[THIS WEEK] The simplest questions are often the most difficult, writes James Pallister
The latest edition of Dutch architectural journal OASE is given over to a collection of essays addressing the straightforward but perennially perplexing teaser: ‘What is good architecture?’
Andrew Leach argues that the question of what is good architecture is itself a red herring, as ‘every definition of good architecture entails a doctrinaire way of thinking’.
Lucien Kroll eschews this relativist approach. His essay argues for a human approach to architecture, ‘grounded in respect for the planet … for an architecture that empathises with human needs, is open to resident participation,’ and succeeds in restoring the ‘balance between form, human values and a sustainable approach to the environment’. Pier Vittorio Aureli is reconciled with the perennial obstacle for those who see architecture as a conduit for doing good: the client. ’ The relationship with power has always been a condition for the realisation of architecture. Rather than try to make life better, architecture has to become “destructive”.’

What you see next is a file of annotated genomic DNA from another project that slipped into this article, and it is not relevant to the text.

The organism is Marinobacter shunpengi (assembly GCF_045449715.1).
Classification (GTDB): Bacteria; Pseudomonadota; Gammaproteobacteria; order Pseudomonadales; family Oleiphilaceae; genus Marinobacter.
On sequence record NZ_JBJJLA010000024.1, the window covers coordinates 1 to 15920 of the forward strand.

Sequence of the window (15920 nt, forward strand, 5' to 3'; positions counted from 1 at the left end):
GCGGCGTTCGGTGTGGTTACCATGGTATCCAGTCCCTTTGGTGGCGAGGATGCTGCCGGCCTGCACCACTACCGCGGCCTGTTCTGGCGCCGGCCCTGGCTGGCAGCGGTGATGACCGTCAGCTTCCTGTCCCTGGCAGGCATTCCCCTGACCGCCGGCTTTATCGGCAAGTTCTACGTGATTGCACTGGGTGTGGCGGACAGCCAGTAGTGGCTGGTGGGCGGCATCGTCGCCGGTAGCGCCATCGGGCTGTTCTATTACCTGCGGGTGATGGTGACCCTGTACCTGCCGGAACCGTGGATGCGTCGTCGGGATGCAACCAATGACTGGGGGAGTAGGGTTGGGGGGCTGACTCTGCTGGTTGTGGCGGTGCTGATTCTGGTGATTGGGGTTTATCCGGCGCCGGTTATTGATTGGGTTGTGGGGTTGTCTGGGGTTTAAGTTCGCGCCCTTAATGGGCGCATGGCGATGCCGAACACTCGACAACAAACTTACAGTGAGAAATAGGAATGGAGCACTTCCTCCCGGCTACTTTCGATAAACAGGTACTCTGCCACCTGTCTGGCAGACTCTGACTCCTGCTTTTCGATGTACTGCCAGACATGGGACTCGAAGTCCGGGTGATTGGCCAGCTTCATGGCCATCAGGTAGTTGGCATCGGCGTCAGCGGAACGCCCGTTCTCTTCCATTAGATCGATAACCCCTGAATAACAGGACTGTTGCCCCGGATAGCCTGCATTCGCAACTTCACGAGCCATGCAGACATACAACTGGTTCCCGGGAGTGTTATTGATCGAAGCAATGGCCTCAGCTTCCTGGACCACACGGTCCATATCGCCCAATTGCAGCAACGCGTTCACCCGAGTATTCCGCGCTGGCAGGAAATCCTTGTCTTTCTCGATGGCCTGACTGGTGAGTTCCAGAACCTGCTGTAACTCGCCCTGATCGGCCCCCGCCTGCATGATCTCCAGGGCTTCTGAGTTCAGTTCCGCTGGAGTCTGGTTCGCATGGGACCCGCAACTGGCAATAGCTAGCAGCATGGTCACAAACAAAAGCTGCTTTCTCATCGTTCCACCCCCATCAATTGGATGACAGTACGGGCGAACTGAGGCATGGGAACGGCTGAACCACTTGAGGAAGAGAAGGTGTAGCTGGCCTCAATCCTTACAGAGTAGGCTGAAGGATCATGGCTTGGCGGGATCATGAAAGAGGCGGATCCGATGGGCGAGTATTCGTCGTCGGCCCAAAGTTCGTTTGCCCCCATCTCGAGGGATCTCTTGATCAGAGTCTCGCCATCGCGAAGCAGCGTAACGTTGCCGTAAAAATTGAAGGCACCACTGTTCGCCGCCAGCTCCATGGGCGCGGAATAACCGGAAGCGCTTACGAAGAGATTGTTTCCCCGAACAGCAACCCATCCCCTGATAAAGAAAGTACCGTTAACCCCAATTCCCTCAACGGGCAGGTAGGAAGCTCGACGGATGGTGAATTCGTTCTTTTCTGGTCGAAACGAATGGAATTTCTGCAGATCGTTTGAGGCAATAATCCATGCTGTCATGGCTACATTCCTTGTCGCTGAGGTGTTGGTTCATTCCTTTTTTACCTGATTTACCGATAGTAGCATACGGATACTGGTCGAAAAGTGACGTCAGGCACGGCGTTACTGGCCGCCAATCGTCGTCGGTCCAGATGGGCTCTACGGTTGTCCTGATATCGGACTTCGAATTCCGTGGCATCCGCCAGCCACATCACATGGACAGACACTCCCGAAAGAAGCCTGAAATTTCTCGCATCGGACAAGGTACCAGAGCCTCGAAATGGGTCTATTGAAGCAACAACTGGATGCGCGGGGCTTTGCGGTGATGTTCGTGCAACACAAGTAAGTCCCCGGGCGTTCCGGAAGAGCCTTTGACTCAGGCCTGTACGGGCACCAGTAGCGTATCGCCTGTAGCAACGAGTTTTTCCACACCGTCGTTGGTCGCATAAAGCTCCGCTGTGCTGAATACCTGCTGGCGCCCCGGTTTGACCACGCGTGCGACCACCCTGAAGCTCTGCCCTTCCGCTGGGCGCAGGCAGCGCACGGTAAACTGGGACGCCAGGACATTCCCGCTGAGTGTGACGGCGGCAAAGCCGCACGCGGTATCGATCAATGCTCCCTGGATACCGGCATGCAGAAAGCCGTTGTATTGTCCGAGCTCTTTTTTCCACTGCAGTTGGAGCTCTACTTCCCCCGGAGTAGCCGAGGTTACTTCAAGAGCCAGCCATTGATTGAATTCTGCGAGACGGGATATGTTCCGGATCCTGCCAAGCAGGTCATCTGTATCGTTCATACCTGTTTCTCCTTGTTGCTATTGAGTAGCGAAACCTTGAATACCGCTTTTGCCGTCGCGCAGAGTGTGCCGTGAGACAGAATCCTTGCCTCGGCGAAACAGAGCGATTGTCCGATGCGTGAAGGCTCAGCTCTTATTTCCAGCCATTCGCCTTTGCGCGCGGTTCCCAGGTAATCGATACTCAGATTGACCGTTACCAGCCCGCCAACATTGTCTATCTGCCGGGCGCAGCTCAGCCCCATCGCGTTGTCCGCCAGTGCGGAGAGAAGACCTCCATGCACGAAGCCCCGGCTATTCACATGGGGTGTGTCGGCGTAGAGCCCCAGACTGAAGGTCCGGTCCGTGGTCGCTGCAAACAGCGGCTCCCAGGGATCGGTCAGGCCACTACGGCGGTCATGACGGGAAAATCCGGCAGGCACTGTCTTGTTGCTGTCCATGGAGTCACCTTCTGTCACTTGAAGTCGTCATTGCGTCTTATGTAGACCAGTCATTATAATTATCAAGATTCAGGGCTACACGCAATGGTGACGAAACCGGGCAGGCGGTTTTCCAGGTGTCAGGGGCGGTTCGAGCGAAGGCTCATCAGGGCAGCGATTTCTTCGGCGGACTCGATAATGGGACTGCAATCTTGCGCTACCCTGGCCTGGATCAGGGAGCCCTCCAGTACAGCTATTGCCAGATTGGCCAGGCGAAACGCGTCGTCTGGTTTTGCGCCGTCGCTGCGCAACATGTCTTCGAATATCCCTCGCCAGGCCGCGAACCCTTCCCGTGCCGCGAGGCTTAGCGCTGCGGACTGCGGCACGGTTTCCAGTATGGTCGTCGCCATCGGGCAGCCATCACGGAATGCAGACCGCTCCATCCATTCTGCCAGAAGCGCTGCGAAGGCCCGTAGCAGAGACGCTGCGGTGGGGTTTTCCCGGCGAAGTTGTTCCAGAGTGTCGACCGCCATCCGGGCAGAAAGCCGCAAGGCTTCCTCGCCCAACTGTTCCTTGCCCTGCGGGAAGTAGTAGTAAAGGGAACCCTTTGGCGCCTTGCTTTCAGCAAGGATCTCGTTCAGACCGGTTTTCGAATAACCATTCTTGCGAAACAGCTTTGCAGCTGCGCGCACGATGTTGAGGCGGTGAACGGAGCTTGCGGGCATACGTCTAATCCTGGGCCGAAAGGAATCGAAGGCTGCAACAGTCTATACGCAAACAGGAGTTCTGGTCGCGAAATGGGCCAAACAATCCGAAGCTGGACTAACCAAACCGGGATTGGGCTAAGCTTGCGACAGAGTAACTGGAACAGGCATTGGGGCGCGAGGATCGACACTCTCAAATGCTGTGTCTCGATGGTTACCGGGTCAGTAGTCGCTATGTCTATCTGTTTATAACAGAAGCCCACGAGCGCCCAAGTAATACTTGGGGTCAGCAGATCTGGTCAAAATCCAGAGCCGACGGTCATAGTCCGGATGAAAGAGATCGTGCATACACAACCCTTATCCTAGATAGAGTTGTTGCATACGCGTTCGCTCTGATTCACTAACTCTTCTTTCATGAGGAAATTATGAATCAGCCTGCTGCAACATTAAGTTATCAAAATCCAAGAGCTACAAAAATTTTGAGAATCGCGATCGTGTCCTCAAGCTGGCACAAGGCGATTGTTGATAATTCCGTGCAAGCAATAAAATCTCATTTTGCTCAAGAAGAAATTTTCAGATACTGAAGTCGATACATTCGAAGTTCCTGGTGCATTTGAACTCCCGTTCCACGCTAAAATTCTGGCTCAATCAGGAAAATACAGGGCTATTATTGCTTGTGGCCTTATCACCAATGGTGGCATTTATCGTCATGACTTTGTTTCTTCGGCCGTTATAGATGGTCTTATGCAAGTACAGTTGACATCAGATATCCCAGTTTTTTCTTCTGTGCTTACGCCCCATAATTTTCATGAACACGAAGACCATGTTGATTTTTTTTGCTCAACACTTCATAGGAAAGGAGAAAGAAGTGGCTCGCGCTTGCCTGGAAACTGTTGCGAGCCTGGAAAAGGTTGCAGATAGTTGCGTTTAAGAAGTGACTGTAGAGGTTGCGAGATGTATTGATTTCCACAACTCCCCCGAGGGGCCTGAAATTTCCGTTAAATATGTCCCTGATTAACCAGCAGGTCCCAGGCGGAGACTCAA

Steve Parnell draws on knowledge of the architectural press in his piece on Jim Richards, editor of The Architectural Review from 1937 to 1971. A man ‘of leftist orientation [who] repeatedly emphasised the social role of the architect’, he believed in the power of anonymous architecture and in ‘learning from the medical profession: [its] well-developed skills, local and immediate availability and research that contributes to a corpus of architectural knowledge’.
In his swan song editorial, Richards bemoaned architects’ position: in thrall to developers and cut off from the public. at was in 1971. Parnell believes we can still learn from Richards, particularly his contention, as summarised by Parnell, that: ‘Good architecture should maintain a connection between art and life in the service of society.’
An interesting edition, on a difficult topic.